So that’s easy then. We just figure out the meaning of life and we’re sorted…

I know that I’m not entirely sure what life is for. My own experience reveals that but I can definitely relate to what Hauerwas says.


Not a job

I do a teaching job. It’s not high powered. It’s not gonna advance my career. It’s not the most challenging thing I’ve ever done.

But I really quite like it.

Yet whenever I talk to my peers (mainly the medical ones) I seem to have some kind of out of body experience watching myself try to “talk-up” the job with vague pretensions toward research and academic qualifications. Either that or talk about how the job is good because it allows me to pursue all these other wonderul esoteric avenues of interest.

Now that may all be true but I know I’m only saying it at that moment because I feel some kind of need to justify it. Some need for me to build up an identity somewhat “sexier” (as sexy as dead bodies gets…) than that which it is.

As someone who has made multiple statements about being “anti-careerist” I realise I’m not quite all that.

Please make cheques with your approval of what I do payable to Andrew Neill…

Commuter Love – #12

Trains seem to have become extensions of the office for a lot of people. Especially the intercity to Sligo that I sometimes hitch a ride home on.

It’s one of the fancy new ones with the power points and trip switches so you can plug in your computer but not your hair straighteners.

There’s no plugs on the normal commuter trains. There’s sometimes no heat. Sometimes there’s no train. And there’s barely space to open a book never mind a lap-top.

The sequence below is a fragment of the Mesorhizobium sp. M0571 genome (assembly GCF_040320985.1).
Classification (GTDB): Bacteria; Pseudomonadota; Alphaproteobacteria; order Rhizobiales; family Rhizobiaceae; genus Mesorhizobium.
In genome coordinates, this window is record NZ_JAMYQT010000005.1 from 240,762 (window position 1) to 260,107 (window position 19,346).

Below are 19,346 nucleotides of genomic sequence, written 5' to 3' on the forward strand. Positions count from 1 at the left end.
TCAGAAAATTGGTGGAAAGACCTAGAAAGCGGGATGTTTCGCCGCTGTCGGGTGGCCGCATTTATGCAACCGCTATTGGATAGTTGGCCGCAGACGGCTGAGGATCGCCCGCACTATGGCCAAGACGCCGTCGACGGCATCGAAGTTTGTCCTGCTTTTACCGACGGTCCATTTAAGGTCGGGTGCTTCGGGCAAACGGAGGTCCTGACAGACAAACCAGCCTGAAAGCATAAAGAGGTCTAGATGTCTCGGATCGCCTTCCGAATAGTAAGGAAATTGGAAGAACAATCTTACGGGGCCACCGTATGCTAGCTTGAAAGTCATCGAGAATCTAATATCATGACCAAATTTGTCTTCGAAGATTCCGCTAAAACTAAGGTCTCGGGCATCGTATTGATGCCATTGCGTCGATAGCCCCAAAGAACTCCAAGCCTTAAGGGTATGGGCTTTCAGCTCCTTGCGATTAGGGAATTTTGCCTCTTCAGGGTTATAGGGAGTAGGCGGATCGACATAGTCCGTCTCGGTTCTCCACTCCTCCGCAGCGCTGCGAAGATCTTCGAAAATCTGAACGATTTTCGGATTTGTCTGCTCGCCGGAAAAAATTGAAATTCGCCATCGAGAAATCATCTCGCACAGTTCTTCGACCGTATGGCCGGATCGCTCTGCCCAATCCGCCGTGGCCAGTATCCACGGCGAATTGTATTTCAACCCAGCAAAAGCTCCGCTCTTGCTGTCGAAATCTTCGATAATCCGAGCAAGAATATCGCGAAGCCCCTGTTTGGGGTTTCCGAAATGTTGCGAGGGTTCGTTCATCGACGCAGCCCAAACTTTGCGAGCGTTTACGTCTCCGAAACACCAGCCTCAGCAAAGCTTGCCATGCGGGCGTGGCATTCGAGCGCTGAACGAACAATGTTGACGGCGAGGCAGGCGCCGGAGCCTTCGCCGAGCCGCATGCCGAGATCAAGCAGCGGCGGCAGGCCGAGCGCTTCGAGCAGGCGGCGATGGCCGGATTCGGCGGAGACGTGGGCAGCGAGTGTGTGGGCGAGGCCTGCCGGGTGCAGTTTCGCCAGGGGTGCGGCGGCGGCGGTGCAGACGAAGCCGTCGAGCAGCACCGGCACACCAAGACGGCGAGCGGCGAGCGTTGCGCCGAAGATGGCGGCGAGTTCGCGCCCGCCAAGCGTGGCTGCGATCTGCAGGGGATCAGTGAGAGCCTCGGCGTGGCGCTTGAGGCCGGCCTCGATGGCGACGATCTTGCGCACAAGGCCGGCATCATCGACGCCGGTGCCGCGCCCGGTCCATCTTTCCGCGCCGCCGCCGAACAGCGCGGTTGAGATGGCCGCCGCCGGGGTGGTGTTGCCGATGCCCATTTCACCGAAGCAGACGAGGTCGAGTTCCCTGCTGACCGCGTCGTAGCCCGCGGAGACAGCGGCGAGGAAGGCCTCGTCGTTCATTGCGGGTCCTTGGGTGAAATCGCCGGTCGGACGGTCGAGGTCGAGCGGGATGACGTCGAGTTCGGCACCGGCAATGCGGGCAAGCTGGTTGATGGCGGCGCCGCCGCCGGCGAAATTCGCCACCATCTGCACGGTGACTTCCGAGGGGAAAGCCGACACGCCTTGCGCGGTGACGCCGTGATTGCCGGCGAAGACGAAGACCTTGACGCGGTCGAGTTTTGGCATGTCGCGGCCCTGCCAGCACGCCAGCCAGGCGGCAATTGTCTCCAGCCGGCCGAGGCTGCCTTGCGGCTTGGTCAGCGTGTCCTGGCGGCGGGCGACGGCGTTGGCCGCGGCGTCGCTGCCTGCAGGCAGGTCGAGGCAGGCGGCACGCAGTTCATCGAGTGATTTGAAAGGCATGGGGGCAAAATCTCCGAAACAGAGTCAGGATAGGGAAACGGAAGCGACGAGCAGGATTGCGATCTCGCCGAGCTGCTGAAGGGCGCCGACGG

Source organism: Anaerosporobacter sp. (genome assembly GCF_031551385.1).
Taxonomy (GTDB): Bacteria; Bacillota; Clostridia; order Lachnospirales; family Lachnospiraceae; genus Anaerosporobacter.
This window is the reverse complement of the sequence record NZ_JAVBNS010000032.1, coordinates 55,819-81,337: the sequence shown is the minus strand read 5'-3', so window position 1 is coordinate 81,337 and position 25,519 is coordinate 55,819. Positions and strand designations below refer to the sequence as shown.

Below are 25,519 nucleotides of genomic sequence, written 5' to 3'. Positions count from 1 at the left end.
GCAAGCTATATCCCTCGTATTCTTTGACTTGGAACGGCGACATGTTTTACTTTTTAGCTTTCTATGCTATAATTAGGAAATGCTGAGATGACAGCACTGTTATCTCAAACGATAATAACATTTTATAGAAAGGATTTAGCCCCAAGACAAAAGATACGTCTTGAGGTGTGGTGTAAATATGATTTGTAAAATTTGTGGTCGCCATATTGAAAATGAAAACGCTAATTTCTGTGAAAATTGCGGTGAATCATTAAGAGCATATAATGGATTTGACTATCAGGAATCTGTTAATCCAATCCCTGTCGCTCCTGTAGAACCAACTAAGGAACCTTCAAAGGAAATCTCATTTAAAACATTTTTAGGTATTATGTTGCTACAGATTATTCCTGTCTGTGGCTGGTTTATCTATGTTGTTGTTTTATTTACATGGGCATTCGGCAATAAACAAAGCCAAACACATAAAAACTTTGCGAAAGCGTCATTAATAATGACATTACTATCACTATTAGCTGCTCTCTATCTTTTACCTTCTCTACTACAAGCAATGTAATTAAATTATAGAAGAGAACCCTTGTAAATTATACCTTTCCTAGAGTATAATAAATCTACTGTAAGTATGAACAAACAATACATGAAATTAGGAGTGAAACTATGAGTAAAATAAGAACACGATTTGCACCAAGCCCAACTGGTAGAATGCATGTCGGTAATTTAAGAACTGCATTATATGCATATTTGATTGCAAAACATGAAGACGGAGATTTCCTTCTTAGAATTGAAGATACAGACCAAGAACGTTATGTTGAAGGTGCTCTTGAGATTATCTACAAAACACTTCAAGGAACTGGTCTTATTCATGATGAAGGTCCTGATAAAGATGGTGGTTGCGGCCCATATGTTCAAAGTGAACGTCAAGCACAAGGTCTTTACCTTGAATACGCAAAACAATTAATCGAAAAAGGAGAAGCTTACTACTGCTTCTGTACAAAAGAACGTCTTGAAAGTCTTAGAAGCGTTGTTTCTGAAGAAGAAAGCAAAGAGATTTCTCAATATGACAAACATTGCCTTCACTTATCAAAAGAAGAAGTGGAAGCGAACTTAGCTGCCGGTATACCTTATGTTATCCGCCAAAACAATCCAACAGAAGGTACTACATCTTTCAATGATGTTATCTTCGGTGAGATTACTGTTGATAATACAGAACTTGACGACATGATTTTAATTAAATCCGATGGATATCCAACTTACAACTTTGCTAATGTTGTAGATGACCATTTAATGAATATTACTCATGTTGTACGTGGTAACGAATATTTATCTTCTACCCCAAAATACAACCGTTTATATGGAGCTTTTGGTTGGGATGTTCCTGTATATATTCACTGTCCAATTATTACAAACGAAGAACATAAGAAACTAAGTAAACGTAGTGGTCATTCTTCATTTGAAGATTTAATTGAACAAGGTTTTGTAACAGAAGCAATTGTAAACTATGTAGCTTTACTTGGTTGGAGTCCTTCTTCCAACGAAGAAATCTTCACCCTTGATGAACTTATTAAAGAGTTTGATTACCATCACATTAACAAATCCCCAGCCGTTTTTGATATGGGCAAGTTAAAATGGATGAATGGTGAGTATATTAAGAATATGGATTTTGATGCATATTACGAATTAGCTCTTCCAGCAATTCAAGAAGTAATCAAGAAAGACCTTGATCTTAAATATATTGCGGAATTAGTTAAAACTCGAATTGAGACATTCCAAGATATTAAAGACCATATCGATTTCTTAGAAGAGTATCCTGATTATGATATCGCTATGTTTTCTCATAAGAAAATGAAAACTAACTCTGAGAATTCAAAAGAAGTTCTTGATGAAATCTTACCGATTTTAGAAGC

On the fancy train it’s a different story and people come armed with lap tops with dingles, dangles and dongles hanging out of them.

So people are on their emails or on Skype or using the pinnacle of modern consumer electronics to play fullscreen minesweeper.


It does lead to some awkward moments and invasions of personal space.

People view the space up to the midline of the table as their rightful property. The back part of their lap top has every right to rest on that line. So does the person opposite.

And then comes the tilt in the screen. The tilt that’s needed to make the screen readable. Opposing screens touch. Everyone saw it, we just pretend it didn’t happen. It’s mere sabre ratlling. It’s like the bay of pigs all over again.

And in the unspoken and unwritten laws of train table ownership it’s not quite clear who has the right of tilt. I suppose it’s like those neighbors from hell who let their leylandii grow over your hedge and then you try and trim it back and it turns out you’ve no legal right and all of a sudden you’re putting out rat poison to knock off your neighbours dog and playing zeppelin at 4am to piss him off…

Something like that


Suffering Presence – 3

In Suffering Presence in an essay on rights duties and experimentation on children

rights are neccessary when it is assumed that citizens fundamentally relate to one another as strangers, if not outright enemies. From such a perspective society appears as a collection of individuals who of neccessity must enter into a bargain to insure their survival through providing for the survival of the society

The language of “rights” is fairly prevalent in any ethical discussion today. Rights are fine as far as they go but have completely dwarfed (if not erased) any discussion of duty.

We seem to live as beings of entitlement who are deserving of certain things. The idea that we live as beings who owe certain responsibilities to other beings is something we are far less familiar with in the discussion of ethics.

Yet these actions of duty and obligation seem to come naturally to us (more or less) in the setting of family and friendship.


Suffering Presence – 2

In Suffering Presence Hauerwas quotes Alasdair Mcintyre (a bit like Lewis quoting Macdonald)

any account of morality that does not allow for the fact that my death may be required of me at any moment is an inadequate account

The above quote is understood not to suggest we are moral because we suffer but we suffer because of our moral convictions.


You can do better than me

I have of late developed something of an interest in theological ethics. So I figured reading some relevant material on the principles of philosophy and ethics might be useful.